Book Review: Webbots, Spiders, and Screen Scrapers, 2nd Edition
If you have been reading my reviews for any amount of time you know that I love tech books, and I usually give them pretty glowing reviews, especially No Starch books. They are informative, teach you things, make you think outside the box. I love No Starch books.
Alright, now that you know I love No Starch I am sad to report I have found the bad apple in the bunch. Webbots, Spiders, and Screen Scrapers. I didn’t come to this point of view lightly, I really tried to find the good in this book, and there is some, however it is overshadowed by what I consider to be a pretty lame mistake on the authors part.
Webbots, Spiders, and Screen Scrapers is all about the what, how and why of webbots, spiders and screen scrapers. Basically a guide to why you need them, how to make them, and what they should be doing. It is a great reference as to what webbots are, and you can learn a thing or two while reading this book.
My gripe is pretty simple, and there is a work around for it, but here it is. The author, Michael Schrenk, didn’t teach us all about writing webbots, spiders and screen scrapers. The book was meant to be an tool in teaching the PHP/cURL involved in writing these bots. Instead the author wrote a library of functions and tells you to include it, and then uses the book as an almost 400 page reference to his own library.
Sure you could open the library up and read though the code and get an idea of what is going on, but really that wasn’t the point of the book. The point of the book was to show you how to use PHP and cURL to build your own bots, and spiders. What you get is a book that tells you how to build HIS bots and spiders. Furthermore the library comes with disclaimers about bugs in the code, instead of fixes to the code. So now you have a book that won’t teach you to code PHP /cURL webbots, and it gives you code that may or may not work for what you are doing.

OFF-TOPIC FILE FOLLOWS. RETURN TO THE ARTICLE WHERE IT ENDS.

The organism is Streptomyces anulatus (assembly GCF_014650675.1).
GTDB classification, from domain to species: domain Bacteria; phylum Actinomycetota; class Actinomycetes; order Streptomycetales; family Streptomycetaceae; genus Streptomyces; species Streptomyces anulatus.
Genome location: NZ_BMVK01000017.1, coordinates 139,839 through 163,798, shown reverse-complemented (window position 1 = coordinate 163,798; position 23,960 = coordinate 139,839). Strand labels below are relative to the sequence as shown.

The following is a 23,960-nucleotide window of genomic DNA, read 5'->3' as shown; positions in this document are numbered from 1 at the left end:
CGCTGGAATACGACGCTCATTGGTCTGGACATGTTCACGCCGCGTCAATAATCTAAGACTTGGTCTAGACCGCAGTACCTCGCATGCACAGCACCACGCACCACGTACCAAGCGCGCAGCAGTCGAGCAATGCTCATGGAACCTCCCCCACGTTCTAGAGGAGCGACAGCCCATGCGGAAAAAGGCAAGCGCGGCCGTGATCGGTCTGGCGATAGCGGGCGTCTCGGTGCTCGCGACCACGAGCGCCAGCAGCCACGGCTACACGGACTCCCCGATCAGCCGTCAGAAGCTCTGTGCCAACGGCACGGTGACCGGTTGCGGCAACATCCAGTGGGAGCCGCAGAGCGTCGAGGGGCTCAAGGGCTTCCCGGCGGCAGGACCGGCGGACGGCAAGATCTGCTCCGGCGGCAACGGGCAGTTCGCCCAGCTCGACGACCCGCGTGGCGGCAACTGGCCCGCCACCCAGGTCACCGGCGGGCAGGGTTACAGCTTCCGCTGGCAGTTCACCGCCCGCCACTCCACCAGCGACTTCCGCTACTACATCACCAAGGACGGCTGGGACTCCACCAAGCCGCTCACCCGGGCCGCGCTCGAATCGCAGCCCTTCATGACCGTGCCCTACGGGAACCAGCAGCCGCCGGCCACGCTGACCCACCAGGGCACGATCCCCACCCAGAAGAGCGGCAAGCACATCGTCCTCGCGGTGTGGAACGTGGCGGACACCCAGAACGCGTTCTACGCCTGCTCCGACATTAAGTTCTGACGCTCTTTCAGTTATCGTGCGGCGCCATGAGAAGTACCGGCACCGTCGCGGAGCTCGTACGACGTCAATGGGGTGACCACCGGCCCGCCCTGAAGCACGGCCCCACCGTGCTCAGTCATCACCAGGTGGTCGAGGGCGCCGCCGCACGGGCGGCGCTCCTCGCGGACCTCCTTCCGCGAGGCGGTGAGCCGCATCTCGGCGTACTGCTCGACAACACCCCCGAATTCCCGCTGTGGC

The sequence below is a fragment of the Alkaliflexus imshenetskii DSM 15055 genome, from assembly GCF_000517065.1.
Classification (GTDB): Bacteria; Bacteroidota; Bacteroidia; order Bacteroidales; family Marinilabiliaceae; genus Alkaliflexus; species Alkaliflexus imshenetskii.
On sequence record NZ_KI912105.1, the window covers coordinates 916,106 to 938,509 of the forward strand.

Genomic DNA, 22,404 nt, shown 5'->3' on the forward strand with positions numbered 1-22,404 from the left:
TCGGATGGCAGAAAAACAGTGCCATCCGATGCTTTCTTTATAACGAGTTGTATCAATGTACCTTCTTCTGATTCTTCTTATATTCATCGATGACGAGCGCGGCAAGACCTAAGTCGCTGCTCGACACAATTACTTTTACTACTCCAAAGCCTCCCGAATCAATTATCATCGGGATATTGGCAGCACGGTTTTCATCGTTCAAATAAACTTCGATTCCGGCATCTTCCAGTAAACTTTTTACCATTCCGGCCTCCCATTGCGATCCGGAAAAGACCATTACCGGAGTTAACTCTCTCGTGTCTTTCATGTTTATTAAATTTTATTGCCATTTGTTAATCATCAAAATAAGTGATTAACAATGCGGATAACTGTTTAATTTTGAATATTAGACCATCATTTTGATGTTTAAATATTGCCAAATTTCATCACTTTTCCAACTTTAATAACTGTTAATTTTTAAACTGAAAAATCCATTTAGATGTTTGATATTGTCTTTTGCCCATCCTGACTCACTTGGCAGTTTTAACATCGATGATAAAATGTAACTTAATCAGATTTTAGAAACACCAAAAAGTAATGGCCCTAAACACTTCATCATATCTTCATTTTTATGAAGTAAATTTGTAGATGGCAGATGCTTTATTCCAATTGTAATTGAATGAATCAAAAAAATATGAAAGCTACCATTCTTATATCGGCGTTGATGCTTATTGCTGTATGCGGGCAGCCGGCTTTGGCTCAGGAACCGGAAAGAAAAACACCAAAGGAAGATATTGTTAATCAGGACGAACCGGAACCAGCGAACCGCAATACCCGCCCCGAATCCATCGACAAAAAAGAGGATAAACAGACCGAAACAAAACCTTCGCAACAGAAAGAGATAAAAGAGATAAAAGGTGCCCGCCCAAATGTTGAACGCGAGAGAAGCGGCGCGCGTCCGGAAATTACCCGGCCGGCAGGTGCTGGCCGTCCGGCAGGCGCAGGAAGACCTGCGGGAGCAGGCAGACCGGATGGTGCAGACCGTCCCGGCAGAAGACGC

The silver lining in all of this is that the book did come with the library and if you are inclined to open it up and read through the code, then you can get a sense of what you really wanted to know in the first place. How to handle pages as files, how to parse for information, and how to store the information you pulled. I really would have liked the book to have been more about the building of the library than a reference to the library.